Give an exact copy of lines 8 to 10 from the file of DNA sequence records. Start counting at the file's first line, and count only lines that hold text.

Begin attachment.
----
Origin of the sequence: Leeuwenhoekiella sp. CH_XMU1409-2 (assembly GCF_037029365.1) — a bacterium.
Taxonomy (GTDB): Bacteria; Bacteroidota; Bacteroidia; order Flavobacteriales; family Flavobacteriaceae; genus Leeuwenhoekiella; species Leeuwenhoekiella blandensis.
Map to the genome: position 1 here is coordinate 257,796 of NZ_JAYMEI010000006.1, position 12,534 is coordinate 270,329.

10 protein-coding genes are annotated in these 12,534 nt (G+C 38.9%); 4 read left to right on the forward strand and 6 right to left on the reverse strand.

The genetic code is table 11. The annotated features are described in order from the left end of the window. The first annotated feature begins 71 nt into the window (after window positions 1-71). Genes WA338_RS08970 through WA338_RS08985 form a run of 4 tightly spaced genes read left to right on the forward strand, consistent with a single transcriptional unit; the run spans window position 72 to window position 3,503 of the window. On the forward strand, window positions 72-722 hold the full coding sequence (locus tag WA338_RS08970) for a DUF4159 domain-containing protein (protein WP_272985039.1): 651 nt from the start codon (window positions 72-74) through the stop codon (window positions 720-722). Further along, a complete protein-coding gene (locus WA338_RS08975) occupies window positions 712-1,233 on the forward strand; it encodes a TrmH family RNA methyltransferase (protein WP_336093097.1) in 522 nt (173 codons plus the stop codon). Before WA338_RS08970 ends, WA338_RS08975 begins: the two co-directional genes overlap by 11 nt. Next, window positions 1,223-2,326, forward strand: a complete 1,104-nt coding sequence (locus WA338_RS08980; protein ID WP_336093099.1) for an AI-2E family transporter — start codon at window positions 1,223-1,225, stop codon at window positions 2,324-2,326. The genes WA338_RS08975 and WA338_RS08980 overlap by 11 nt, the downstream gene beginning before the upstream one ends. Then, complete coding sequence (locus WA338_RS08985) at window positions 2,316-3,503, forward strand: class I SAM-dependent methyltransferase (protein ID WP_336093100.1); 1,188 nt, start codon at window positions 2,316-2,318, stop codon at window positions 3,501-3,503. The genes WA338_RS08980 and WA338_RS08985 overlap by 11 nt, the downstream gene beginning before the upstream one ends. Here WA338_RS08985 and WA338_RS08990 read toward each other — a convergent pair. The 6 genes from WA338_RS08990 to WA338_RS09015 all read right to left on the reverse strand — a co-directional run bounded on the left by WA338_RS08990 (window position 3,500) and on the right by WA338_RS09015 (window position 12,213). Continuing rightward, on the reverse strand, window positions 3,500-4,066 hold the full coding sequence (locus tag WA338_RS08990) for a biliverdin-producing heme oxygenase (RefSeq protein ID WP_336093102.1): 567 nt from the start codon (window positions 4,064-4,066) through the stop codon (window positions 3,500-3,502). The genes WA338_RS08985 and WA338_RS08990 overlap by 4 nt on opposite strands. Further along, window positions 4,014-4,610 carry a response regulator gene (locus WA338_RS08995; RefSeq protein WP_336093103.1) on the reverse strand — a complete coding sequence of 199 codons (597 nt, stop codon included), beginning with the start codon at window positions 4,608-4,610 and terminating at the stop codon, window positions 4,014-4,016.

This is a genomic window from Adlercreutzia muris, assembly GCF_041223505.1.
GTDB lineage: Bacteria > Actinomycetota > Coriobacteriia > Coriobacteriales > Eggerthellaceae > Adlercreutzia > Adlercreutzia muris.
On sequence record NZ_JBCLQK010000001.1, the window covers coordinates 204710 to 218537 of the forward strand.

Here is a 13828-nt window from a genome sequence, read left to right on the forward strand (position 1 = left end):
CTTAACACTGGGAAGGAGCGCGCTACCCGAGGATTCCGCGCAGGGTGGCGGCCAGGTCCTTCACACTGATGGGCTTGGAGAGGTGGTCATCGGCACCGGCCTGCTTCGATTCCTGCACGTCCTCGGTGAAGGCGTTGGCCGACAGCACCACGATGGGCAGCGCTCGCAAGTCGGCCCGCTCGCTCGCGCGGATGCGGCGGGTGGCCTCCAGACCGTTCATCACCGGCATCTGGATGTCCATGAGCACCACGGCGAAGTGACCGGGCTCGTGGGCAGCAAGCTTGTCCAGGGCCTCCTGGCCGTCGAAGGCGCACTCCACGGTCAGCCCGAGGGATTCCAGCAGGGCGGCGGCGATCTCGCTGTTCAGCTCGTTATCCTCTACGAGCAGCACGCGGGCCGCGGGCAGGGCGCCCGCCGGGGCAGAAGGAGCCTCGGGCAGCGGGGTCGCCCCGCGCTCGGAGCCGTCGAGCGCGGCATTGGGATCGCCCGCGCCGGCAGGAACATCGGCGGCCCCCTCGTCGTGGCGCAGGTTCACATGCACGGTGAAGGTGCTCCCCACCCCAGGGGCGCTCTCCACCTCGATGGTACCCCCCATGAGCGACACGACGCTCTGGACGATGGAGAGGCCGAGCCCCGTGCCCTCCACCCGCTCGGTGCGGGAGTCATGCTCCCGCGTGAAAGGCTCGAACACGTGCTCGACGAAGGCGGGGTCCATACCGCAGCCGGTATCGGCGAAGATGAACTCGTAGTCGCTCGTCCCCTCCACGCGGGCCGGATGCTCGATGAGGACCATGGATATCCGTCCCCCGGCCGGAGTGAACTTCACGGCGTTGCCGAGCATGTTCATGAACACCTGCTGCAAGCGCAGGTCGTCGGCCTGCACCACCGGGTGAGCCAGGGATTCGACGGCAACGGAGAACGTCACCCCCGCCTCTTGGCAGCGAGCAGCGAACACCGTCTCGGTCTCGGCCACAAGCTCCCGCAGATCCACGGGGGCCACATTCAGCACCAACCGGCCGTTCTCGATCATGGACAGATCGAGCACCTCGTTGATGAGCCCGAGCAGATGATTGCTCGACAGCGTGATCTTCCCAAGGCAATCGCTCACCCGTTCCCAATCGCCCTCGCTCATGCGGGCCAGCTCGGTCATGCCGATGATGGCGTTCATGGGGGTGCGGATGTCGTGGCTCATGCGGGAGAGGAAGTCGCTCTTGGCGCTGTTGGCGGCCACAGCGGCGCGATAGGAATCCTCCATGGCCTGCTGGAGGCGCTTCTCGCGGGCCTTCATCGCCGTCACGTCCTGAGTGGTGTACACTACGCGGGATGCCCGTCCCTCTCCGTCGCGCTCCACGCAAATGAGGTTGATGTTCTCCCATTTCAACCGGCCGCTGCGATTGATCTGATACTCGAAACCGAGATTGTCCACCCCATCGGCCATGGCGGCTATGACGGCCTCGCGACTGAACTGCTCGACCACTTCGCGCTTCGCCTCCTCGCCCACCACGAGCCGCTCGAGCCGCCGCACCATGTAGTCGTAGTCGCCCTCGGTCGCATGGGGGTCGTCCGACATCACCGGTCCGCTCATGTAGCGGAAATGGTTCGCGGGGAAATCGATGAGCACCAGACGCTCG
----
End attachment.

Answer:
On sequence record NZ_JBCLQK010000001.1, the window covers coordinates 204710 to 218537 of the forward strand.

Here is a 13828-nt window from a genome sequence, read left to right on the forward strand (position 1 = left end):
CTTAACACTGGGAAGGAGCGCGCTACCCGAGGATTCCGCGCAGGGTGGCGGCCAGGTCCTTCACACTGATGGGCTTGGAGAGGTGGTCATCGGCACCGGCCTGCTTCGATTCCTGCACGTCCTCGGTGAAGGCGTTGGCCGACAGCACCACGATGGGCAGCGCTCGCAAGTCGGCCCGCTCGCTCGCGCGGATGCGGCGGGTGGCCTCCAGACCGTTCATCACCGGCATCTGGATGTCCATGAGCACCACGGCGAAGTGACCGGGCTCGTGGGCAGCAAGCTTGTCCAGGGCCTCCTGGCCGTCGAAGGCGCACTCCACGGTCAGCCCGAGGGATTCCAGCAGGGCGGCGGCGATCTCGCTGTTCAGCTCGTTATCCTCTACGAGCAGCACGCGGGCCGCGGGCAGGGCGCCCGCCGGGGCAGAAGGAGCCTCGGGCAGCGGGGTCGCCCCGCGCTCGGAGCCGTCGAGCGCGGCATTGGGATCGCCCGCGCCGGCAGGAACATCGGCGGCCCCCTCGTCGTGGCGCAGGTTCACATGCACGGTGAAGGTGCTCCCCACCCCAGGGGCGCTCTCCACCTCGATGGTACCCCCCATGAGCGACACGACGCTCTGGACGATGGAGAGGCCGAGCCCCGTGCCCTCCACCCGCTCGGTGCGGGAGTCATGCTCCCGCGTGAAAGGCTCGAACACGTGCTCGACGAAGGCGGGGTCCATACCGCAGCCGGTATCGGCGAAGATGAACTCGTAGTCGCTCGTCCCCTCCACGCGGGCCGGATGCTCGATGAGGACCATGGATATCCGTCCCCCGGCCGGAGTGAACTTCACGGCGTTGCCGAGCATGTTCATGAACACCTGCTGCAAGCGCAGGTCGTCGGCCTGCACCACCGGGTGAGCCAGGGATTCGACGGCAACGGAGAACGTCACCCCCGCCTCTTGGCAGCGAGCAGCGAACACCGTCTCGGTCTCGGCCACAAGCTCCCGCAGATCCACGGGGGCCACATTCAGCACCAACCGGCCGTTCTCGATCATGGACAGATCGAGCACCTCGTTGATGAGCCCGAGCAGATGATTGCTCGACAGCGTGATCTTCCCAAGGCAATCGCTCACCCGTTCCCAATCGCCCTCGCTCATGCGGGCCAGCTCGGTCATGCCGATGATGGCGTTCATGGGGGTGCGGATGTCGTGGCTCATGCGGGAGAGGAAGTCGCTCTTGGCGCTGTTGGCGGCCACAGCGGCGCGATAGGAATCCTCCATGGCCTGCTGGAGGCGCTTCTCGCGGGCCTTCATCGCCGTCACGTCCTGAGTGGTGTACACTACGCGGGATGCCCGTCCCTCTCCGTCGCGCTCCACGCAAATGAGGTTGATGTTCTCCCATTTCAACCGGCCGCTGCGATTGATCTGATACTCGAAACCGAGATTGTCCACCCCATCGGCCATGGCGGCTATGACGGCCTCGCGACTGAACTGCTCGACCACTTCGCGCTTCGCCTCCTCGCCCACCACGAGCCGCTCGAGCCGCCGCACCATGTAGTCGTAGTCGCCCTCGGTCGCATGGGGGTCGTCCGACATCACCGGTCCGCTCATGTAGCGGAAATGGTTCGCGGGGAAATCGATGAGCACCAGACGCTCG